The City on the Plain….


Many sp. of mammal have given birth, expecting plenty of food from the rainy season… will these new youngsters fare in the challenging conditions of drought which will carry on until our next rains in April??



Dreaded Parthenium in NNP

By Will Knocker:


The dreaded Parthenium Weed -spread by human activities such as road building -has gained a foothold in Nairobi National Park, especially in the Athi Basin area, where a pylon line is currently being constructed….floodwater also spreads the seeds, so we can expect mega-infestation after the current Rains…


Each single plant is said to be able to produce 25,ooo seeds -if you want to see the end result, look on the verges of the new by-pass from JKIA heading to the Thika Highway: what a mess….


The experts tell us that this is a plant (it is of the Feverfew family) which poisons its neighbours, including grass & is a major threat to African grassland ecosystems…in Ethiopia (where it first arrived in Famine Relief supplies) it has compromised thousands of acres of rangeland.

Parthenium causes allergic reactions in people & animals, so pull it up with gloves or a handkerchief…..if you see this plant: DESTROY IT!!


Parthenium is not to be confused with one of our commonest & most widely spread wild flower species Heliotropium (see above)

For more information:

Consider the lilies of the field….

By Will Knocker:

“And why take ye thought for raiment? Consider the lilies of the field, how they grow; they toil not, neither do they spin:

And yet I say unto you, That even Solomon in all his glory was not arrayed like one of these……..”

So says the Good Book & this year’s rains in Nairobi National Park has brought out the wild flowers in all their glorious profusion:


Wild harebells:Cyphia glandulifera…..


Pentanesia ouranogune


Ipomoea jaegeri


Hypoxis obtusa


The glorious, scented Gladiolus candidus….


The ubiquitous Heliotropum, one of the commonest wildflower geni in Kenya:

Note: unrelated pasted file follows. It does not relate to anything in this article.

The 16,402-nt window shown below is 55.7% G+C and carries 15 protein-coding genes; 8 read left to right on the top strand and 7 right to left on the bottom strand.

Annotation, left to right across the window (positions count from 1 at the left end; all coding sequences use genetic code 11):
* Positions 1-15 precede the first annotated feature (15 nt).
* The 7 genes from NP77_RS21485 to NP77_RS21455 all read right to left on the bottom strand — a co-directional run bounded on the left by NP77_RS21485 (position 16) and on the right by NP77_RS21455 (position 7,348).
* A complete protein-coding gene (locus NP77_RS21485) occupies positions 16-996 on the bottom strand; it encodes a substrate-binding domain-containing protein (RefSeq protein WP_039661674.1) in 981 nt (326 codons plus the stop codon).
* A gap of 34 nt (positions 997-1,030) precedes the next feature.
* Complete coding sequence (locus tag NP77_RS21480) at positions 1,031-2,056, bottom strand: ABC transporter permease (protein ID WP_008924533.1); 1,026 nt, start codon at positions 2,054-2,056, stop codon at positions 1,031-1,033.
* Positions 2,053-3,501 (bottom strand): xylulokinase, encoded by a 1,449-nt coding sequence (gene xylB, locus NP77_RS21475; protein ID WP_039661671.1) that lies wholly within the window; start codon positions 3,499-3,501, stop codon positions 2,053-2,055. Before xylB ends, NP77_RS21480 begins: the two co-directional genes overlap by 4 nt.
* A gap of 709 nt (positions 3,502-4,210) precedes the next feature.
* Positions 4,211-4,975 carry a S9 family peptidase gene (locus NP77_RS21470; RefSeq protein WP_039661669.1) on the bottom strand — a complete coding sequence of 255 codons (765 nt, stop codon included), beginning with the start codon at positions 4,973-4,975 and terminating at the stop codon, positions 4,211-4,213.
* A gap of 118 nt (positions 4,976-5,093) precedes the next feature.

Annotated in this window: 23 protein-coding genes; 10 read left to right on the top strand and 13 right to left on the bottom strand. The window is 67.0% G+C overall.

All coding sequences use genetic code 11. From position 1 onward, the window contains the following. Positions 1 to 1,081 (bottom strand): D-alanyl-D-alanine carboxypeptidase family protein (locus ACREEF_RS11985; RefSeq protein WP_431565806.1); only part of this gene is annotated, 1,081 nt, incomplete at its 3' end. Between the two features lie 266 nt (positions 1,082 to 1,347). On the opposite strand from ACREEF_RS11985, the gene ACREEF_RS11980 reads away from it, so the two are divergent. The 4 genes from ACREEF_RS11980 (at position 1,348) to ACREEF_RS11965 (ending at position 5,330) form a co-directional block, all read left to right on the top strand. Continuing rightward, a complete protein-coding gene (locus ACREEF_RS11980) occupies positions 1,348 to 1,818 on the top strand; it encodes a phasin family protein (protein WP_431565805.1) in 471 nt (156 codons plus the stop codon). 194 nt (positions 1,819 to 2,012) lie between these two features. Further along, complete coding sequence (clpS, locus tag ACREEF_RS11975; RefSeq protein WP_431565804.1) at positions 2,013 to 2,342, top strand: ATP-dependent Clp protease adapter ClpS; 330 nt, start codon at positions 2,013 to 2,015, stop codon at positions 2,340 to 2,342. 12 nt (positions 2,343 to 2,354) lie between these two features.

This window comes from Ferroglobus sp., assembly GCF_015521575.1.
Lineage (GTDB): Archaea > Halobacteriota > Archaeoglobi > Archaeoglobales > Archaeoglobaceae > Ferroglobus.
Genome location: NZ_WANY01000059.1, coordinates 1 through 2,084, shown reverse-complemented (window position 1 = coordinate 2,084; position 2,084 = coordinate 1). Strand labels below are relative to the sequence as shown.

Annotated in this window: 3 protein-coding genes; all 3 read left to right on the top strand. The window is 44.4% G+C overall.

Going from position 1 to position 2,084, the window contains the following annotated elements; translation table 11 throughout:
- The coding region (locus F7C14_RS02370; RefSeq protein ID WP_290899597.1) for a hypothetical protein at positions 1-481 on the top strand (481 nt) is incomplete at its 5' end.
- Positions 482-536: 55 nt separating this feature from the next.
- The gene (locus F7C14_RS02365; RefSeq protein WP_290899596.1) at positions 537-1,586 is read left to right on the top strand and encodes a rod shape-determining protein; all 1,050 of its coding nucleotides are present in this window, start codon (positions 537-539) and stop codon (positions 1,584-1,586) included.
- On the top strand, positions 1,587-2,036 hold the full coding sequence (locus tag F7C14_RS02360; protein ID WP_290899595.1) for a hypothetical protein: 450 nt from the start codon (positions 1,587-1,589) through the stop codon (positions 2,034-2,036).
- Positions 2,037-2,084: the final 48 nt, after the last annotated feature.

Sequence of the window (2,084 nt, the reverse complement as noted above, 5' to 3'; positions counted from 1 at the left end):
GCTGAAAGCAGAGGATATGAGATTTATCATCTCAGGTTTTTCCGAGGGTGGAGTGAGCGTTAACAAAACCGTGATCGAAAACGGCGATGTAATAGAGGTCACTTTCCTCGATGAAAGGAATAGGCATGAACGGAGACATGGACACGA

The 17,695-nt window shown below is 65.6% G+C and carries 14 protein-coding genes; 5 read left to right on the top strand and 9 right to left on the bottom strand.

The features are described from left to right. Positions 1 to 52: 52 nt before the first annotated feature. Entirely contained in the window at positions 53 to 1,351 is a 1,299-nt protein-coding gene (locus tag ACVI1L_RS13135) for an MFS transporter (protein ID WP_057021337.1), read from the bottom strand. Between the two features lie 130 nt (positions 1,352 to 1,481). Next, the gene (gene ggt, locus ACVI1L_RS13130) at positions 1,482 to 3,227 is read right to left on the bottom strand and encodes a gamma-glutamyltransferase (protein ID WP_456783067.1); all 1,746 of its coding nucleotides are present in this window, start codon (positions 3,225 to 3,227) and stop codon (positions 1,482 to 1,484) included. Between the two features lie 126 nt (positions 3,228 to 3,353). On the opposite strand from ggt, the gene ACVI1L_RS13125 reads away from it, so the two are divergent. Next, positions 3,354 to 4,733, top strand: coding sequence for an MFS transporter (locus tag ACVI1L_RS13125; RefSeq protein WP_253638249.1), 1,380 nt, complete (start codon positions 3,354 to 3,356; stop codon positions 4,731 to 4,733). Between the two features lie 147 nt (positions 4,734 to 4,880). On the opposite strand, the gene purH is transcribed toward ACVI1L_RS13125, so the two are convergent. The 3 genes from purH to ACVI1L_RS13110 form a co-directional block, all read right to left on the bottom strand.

The word “heliotropium” is the Latin name for an ancient plant which had
the unique habit of turning to face the sun at all times. The plant’s name is
derived from two Greek words: helio, meaning “sun,” and tropos, meaning “turn.”


Pentas parvifolia



One for you Flower Fundis out there…..


Come on, readers….what have we got here?

Below, Commelina reptans….

DSCF5367 DSCF5372

Commelinia ecklonia ssp. nairobiensis


Bauhinia sp..


The aptly named Gloriosa superba…

Roaring Rivers

By Will Knocker:


The Empakasi river in spate…


Empakasi Gorge…



The road to Masai Gate: would you cross?


Perhaps not….


The Kiserian river just downstream, muddy with grey clay..


Striped swallow, enjoying?


The Empakasi below Hippo pools….


The Difference between a Suni & a Dikidik

By Will Knocker (Photos by Gareth Jones):


A dikdik (this is Kirk’s as different to Guenther’s which inhabits the arid North of Kenya) in the Park: an unusual sight although they are common in the abutting Silole Sanctuary area…..


Gareth, was this pic taken in Silole, or the Park? In game counts, Suni (see below) are often described as ‘dikdik’….

The Suni, below (from ‘esuuni’: a small antelope in Maa) is a dwarf antelope inhabiting forest areas: it is a completely different animal to the dikdik, which likes semi-arid localities….

suni in the forest

Do let me know of your sightings of these 2 species of small buck & has anyone seen a Red Forest duiker (reportedly present in Langata forest), Steinbuck or Oribi recently? The Park is a haven of course for so many species of antelope….